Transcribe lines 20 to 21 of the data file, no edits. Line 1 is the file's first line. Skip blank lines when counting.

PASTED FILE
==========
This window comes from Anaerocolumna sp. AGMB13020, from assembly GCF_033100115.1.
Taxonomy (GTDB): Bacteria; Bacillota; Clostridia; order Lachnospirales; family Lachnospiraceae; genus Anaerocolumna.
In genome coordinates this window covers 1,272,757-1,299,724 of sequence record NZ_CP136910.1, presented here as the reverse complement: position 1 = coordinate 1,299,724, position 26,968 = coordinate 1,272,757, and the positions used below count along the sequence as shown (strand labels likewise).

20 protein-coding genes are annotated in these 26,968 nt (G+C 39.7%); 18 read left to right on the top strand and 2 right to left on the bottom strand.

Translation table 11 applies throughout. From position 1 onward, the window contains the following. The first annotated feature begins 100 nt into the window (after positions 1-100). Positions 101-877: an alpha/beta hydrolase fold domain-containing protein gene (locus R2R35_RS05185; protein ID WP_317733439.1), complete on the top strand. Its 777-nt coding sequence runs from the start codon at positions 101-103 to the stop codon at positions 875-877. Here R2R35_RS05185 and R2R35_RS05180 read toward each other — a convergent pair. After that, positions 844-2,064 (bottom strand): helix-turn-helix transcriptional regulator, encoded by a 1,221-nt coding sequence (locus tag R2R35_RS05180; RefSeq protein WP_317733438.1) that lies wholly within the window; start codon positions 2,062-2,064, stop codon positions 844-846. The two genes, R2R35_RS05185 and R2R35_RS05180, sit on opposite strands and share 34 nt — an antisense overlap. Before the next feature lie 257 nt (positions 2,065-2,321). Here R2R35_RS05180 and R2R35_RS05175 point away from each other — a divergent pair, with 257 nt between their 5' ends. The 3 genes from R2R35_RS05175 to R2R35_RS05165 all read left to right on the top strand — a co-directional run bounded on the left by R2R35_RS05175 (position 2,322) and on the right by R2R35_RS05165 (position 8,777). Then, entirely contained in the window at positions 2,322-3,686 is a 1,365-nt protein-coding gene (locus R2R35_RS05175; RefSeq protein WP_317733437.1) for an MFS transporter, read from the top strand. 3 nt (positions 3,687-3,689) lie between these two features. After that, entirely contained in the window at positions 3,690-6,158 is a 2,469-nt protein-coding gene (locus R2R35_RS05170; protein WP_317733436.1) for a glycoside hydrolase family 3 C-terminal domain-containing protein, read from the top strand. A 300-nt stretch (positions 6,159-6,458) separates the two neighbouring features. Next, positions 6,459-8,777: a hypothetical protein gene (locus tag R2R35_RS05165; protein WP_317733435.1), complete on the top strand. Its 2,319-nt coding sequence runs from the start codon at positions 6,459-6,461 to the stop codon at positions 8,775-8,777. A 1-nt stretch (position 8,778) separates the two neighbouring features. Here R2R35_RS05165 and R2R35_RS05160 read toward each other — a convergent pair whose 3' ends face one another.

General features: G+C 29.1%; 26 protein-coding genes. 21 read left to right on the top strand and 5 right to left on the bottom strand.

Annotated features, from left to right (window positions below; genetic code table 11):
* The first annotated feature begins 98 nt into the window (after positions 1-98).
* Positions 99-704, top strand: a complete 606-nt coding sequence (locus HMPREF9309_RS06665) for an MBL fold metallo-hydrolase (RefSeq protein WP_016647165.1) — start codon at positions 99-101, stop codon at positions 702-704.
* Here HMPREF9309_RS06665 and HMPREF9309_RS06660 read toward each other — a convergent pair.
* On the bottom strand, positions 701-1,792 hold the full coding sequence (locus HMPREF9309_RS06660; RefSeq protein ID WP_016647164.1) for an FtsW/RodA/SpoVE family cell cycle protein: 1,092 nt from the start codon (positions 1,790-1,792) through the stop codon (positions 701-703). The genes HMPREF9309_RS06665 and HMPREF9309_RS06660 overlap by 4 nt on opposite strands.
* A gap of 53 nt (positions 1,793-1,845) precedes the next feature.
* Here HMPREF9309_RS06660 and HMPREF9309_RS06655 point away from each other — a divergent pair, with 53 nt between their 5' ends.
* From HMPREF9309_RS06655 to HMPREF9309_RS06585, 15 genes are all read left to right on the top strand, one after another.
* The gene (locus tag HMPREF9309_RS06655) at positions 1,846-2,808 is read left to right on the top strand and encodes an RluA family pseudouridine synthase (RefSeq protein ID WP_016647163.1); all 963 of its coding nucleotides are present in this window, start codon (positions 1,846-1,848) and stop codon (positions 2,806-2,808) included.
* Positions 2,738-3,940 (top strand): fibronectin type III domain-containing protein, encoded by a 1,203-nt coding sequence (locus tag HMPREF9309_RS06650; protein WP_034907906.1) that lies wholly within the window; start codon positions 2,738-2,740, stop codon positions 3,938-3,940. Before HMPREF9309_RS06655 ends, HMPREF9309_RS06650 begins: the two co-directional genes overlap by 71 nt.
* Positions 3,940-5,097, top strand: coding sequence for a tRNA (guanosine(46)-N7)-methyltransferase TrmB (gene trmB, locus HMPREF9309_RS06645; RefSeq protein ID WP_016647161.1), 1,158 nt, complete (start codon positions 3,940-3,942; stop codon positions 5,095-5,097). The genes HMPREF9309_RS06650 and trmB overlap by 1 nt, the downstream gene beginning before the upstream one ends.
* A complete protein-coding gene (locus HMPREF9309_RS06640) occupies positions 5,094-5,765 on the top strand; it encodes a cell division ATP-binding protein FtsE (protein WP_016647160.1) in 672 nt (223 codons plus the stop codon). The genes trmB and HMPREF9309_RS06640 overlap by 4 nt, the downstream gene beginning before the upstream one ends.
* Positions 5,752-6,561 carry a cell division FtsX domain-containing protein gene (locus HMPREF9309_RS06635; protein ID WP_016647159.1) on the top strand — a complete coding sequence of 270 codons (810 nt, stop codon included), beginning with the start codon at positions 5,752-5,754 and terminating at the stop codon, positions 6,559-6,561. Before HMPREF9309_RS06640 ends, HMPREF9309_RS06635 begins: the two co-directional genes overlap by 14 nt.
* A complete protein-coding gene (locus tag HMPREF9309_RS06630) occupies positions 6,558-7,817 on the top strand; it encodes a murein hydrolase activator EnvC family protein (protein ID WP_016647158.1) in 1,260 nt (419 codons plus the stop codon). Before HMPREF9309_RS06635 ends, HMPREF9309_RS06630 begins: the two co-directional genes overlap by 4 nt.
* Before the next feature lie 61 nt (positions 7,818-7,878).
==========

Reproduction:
* A complete protein-coding gene (locus tag HMPREF9309_RS06630) occupies positions 6,558-7,817 on the top strand; it encodes a murein hydrolase activator EnvC family protein (protein ID WP_016647158.1) in 1,260 nt (419 codons plus the stop codon). Before HMPREF9309_RS06635 ends, HMPREF9309_RS06630 begins: the two co-directional genes overlap by 4 nt.
* Before the next feature lie 61 nt (positions 7,818-7,878).